Review: Oria’s Gambit by Jeffe Kennedy Oria’s Gambit Author: Jeffe Kennedy Reviewers: Gikany and Una Rating: B+ What We’re Talking About: After the cliffhanger in the previous book, Lonen’s War, Gikany and Una were eager to start Oria’s Gambit.  We enjoyed it though it was a completely different feel from the previous novel. We go from a fast-paced novel filled with battles, negotiations, and confrontations to one that is a battlefront of politics and maneuverings filled with anxious waiting and debating.  Though it was still very gripping, it was a change from the pace of the previous novel.  In Oria’s Gambit, Oria and Lonen race to obtain the throne in Baran in order to protect Lonen’s (and Oria’s) people from Oria’s youngest brother, Yar. At first we thought Yar to be a typical youngest child, indulged and spoiled.  It was fitting he seemed entitled since he came into his power early.  However, through the course of this novel, his cruel nature comes to light (at least in Una’s point of view).  He is more than just selfish.  It is interesting to note that maybe because of Oria’s magical “flaw,” she is more compassionate and humble.  It seemed her brother Nat – who came into his power late, showed a similar humility that Oria’s other two brothers seem to lack. We continue to enjoy Lonen and Oria’s journey.  They both genuinely care for one another.  The banter between them (and including Chuffta – still our favorite character) is endearing as is the palpable tension between Lonen and Oria.  Lonen’s sensual teasing is passionate as it is sweetly compelling.  Their relationship flows just as seamlessly as the plot.  Though it does not end up where we predicted, due to another cliffhanger ending, and we are eager to see what is next. Gikany and Una continue to enjoy this world, and with Oria’s Gambit, we are further immersed in the Baran culture.  We look forward to the next novel, not only to see what happens next, but we hope to see more of Chuffta (as well as Lonen and Oria). We also hope that we will experience more of the Destrye culture.  If you enjoy fantasy with some slow-burn romance, you may have to give this series a try! Our Rating:  B+ Liked It A Lot About the Book: A Play For Power Princess Oria has one chance to keep her word and stop her brother’s reign of terror: She must become queen. All she has to do...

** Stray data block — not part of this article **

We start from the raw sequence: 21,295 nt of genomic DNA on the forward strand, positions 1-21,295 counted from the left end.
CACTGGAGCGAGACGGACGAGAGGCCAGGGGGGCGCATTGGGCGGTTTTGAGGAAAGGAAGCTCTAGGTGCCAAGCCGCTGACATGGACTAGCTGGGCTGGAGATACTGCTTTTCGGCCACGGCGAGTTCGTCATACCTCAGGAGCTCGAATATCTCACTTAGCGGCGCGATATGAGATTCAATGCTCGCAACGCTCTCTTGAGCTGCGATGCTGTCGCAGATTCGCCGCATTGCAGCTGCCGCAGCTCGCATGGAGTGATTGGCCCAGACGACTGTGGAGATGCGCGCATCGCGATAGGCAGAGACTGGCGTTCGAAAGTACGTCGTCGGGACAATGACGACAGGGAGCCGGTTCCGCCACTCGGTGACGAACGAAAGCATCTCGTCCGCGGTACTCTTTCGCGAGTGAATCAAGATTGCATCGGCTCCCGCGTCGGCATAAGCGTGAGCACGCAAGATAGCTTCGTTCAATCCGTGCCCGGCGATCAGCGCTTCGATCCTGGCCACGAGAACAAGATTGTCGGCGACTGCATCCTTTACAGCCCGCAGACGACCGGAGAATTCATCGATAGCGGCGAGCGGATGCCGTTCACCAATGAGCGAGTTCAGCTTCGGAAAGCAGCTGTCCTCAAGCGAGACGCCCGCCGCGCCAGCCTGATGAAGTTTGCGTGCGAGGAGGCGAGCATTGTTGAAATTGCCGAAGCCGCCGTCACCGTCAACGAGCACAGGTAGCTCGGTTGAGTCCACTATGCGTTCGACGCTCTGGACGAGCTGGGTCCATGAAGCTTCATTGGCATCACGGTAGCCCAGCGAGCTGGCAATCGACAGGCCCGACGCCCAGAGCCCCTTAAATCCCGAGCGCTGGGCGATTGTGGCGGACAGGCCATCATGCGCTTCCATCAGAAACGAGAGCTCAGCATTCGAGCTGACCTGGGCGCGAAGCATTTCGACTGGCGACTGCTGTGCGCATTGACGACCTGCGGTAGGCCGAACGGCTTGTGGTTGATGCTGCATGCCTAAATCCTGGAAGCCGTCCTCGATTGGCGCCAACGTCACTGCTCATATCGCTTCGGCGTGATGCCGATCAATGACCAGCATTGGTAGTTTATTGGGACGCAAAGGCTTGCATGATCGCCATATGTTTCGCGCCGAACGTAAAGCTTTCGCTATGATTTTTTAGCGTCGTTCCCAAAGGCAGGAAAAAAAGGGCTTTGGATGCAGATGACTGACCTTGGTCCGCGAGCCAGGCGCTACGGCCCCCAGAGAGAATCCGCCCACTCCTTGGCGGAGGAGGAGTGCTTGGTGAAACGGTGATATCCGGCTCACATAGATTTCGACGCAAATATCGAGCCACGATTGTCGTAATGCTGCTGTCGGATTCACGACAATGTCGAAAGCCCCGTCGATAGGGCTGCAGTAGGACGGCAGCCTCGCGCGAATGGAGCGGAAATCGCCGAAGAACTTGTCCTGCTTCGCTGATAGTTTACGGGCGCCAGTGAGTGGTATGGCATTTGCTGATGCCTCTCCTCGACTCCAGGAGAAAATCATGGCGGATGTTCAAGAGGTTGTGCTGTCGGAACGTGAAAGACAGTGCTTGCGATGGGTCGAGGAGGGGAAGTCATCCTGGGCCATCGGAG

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Aug
9

Review: Hell or High Water by Hailey Edwards

Review: Hell or High Water by Hailey Edwards Hell or High Water Author: Hailey Edwards Reviewer: Vampbard Rating: A+ What I’m Talking About: What? You haven’t started reading Hailey Edwards’ Black Dog series? You guys…get on that. I know, every time Ms. Edwards releases a title in the series or a spin-off series, I say the same thing. I MEAN IT. In the latest release in the Gemini series, Hell or High Water, there’s all the feels, and I honestly wish I could’ve holed up somewhere and devoured the story in one sitting. If you HAVE been reading this series, there’s a lot of awww and booyah! moments. There’s more than one oh, HECK no! happening as well. And…a whole lot of crazy, awesome, and wonderful things that gave me a warm, fuzzy feeling by the end. Don’t get me wrong, we still get Cam & Cord in some kick-ass stuff, and some help from Theirry (Black Dog titles). It seems like Cam’s plot arc has resolved, however (take THAT, Charybdis!). We have the promise of Lorimar Pack books (go, Dell!!!) and what’s this I see on Ms. Edwards’ website? Is Harlow getting a book?!? *grabby hands* I really liked watching the evolution of the pack—the Lorimar pack. Cam & Cord’s relationship development was spectacular. What I like about this couple is that they don’t immediately jump into bed because they’re attracted to one another. They’re definitely a slow burn relationship, and it makes their ultimate connection that much sweeter. And the way she portrays Cord as an Alpha male is refreshing. He’s still all growly and leaning toward the bossy side, but he lets Cam pull up her big girl panties and she’s ‘allowed’ to have an opinion without him getting all super-alpha-grumpy. Readers of the series know Cam has lived with her aunt since she was eight—when her twin died. Oh, you guys. We find out why! Totally zipping my lip—spoiler-free—but desperately want to discuss! Definitely didn’t see this coming. Not. At. All. I think what really left an impression on me with the Gemini titles—especially Hell or High Water—is the concept of family and belonging. It’s seriously powerful. Thoughtfully written. We’re all born into a family, which usually contains a specific set of conditions or complications. Especially if you’re fae, living in the human world. We also have a connection to other groups of people, illustrated by the warg pack here. These are the family we choose for ourselves, our tribe. These are the people...